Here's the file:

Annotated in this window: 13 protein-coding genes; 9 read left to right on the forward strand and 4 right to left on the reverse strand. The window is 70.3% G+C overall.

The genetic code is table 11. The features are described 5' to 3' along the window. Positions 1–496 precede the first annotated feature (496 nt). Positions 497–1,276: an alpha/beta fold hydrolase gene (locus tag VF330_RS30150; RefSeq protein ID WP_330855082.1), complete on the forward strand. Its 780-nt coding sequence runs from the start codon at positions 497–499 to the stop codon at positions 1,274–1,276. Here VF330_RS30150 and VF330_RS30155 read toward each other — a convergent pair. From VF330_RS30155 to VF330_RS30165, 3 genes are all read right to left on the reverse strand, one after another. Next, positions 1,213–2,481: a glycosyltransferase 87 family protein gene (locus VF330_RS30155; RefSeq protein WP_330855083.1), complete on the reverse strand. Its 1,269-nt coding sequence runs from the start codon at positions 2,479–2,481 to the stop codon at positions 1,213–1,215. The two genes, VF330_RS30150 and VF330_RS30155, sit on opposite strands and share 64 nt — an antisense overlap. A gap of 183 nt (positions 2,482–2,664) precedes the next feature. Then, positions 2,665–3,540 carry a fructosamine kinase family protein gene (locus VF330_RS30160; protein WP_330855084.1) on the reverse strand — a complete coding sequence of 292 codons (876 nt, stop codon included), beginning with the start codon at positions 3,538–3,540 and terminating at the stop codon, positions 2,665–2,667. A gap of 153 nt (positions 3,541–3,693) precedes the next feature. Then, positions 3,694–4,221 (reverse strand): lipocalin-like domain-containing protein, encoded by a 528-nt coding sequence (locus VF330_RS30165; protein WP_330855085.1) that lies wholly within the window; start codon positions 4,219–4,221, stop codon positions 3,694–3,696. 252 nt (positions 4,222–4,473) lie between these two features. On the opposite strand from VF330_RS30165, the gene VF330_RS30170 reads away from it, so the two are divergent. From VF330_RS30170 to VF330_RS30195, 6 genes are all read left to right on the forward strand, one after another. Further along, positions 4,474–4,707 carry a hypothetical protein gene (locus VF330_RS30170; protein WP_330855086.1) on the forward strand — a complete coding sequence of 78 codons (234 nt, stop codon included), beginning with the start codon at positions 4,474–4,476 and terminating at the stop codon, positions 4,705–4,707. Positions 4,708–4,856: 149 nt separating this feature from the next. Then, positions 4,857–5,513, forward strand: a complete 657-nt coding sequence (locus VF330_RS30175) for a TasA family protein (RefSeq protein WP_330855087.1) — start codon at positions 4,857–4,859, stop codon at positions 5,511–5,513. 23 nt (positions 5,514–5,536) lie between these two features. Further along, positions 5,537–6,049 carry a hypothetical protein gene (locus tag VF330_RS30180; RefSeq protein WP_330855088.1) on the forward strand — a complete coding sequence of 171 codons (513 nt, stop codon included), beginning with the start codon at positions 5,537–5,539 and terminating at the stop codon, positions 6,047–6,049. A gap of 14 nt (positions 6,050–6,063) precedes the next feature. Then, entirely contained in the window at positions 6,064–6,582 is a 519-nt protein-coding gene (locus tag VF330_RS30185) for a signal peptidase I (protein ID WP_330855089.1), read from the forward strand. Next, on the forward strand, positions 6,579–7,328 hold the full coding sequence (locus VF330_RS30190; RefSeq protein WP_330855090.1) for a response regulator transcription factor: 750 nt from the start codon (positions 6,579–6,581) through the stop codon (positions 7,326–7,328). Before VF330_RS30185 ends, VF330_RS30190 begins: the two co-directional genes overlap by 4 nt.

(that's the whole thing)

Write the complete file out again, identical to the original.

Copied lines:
Annotated in this window: 13 protein-coding genes; 9 read left to right on the forward strand and 4 right to left on the reverse strand. The window is 70.3% G+C overall.

The genetic code is table 11. The features are described 5' to 3' along the window. Positions 1–496 precede the first annotated feature (496 nt). Positions 497–1,276: an alpha/beta fold hydrolase gene (locus tag VF330_RS30150; RefSeq protein ID WP_330855082.1), complete on the forward strand. Its 780-nt coding sequence runs from the start codon at positions 497–499 to the stop codon at positions 1,274–1,276. Here VF330_RS30150 and VF330_RS30155 read toward each other — a convergent pair. From VF330_RS30155 to VF330_RS30165, 3 genes are all read right to left on the reverse strand, one after another. Next, positions 1,213–2,481: a glycosyltransferase 87 family protein gene (locus VF330_RS30155; RefSeq protein WP_330855083.1), complete on the reverse strand. Its 1,269-nt coding sequence runs from the start codon at positions 2,479–2,481 to the stop codon at positions 1,213–1,215. The two genes, VF330_RS30150 and VF330_RS30155, sit on opposite strands and share 64 nt — an antisense overlap. A gap of 183 nt (positions 2,482–2,664) precedes the next feature. Then, positions 2,665–3,540 carry a fructosamine kinase family protein gene (locus VF330_RS30160; protein WP_330855084.1) on the reverse strand — a complete coding sequence of 292 codons (876 nt, stop codon included), beginning with the start codon at positions 3,538–3,540 and terminating at the stop codon, positions 2,665–2,667. A gap of 153 nt (positions 3,541–3,693) precedes the next feature. Then, positions 3,694–4,221 (reverse strand): lipocalin-like domain-containing protein, encoded by a 528-nt coding sequence (locus VF330_RS30165; protein WP_330855085.1) that lies wholly within the window; start codon positions 4,219–4,221, stop codon positions 3,694–3,696. 252 nt (positions 4,222–4,473) lie between these two features. On the opposite strand from VF330_RS30165, the gene VF330_RS30170 reads away from it, so the two are divergent. From VF330_RS30170 to VF330_RS30195, 6 genes are all read left to right on the forward strand, one after another. Further along, positions 4,474–4,707 carry a hypothetical protein gene (locus VF330_RS30170; protein WP_330855086.1) on the forward strand — a complete coding sequence of 78 codons (234 nt, stop codon included), beginning with the start codon at positions 4,474–4,476 and terminating at the stop codon, positions 4,705–4,707. Positions 4,708–4,856: 149 nt separating this feature from the next. Then, positions 4,857–5,513, forward strand: a complete 657-nt coding sequence (locus VF330_RS30175) for a TasA family protein (RefSeq protein WP_330855087.1) — start codon at positions 4,857–4,859, stop codon at positions 5,511–5,513. 23 nt (positions 5,514–5,536) lie between these two features. Further along, positions 5,537–6,049 carry a hypothetical protein gene (locus tag VF330_RS30180; RefSeq protein WP_330855088.1) on the forward strand — a complete coding sequence of 171 codons (513 nt, stop codon included), beginning with the start codon at positions 5,537–5,539 and terminating at the stop codon, positions 6,047–6,049. A gap of 14 nt (positions 6,050–6,063) precedes the next feature. Then, entirely contained in the window at positions 6,064–6,582 is a 519-nt protein-coding gene (locus tag VF330_RS30185) for a signal peptidase I (protein ID WP_330855089.1), read from the forward strand. Next, on the forward strand, positions 6,579–7,328 hold the full coding sequence (locus VF330_RS30190; RefSeq protein WP_330855090.1) for a response regulator transcription factor: 750 nt from the start codon (positions 6,579–6,581) through the stop codon (positions 7,326–7,328). Before VF330_RS30185 ends, VF330_RS30190 begins: the two co-directional genes overlap by 4 nt.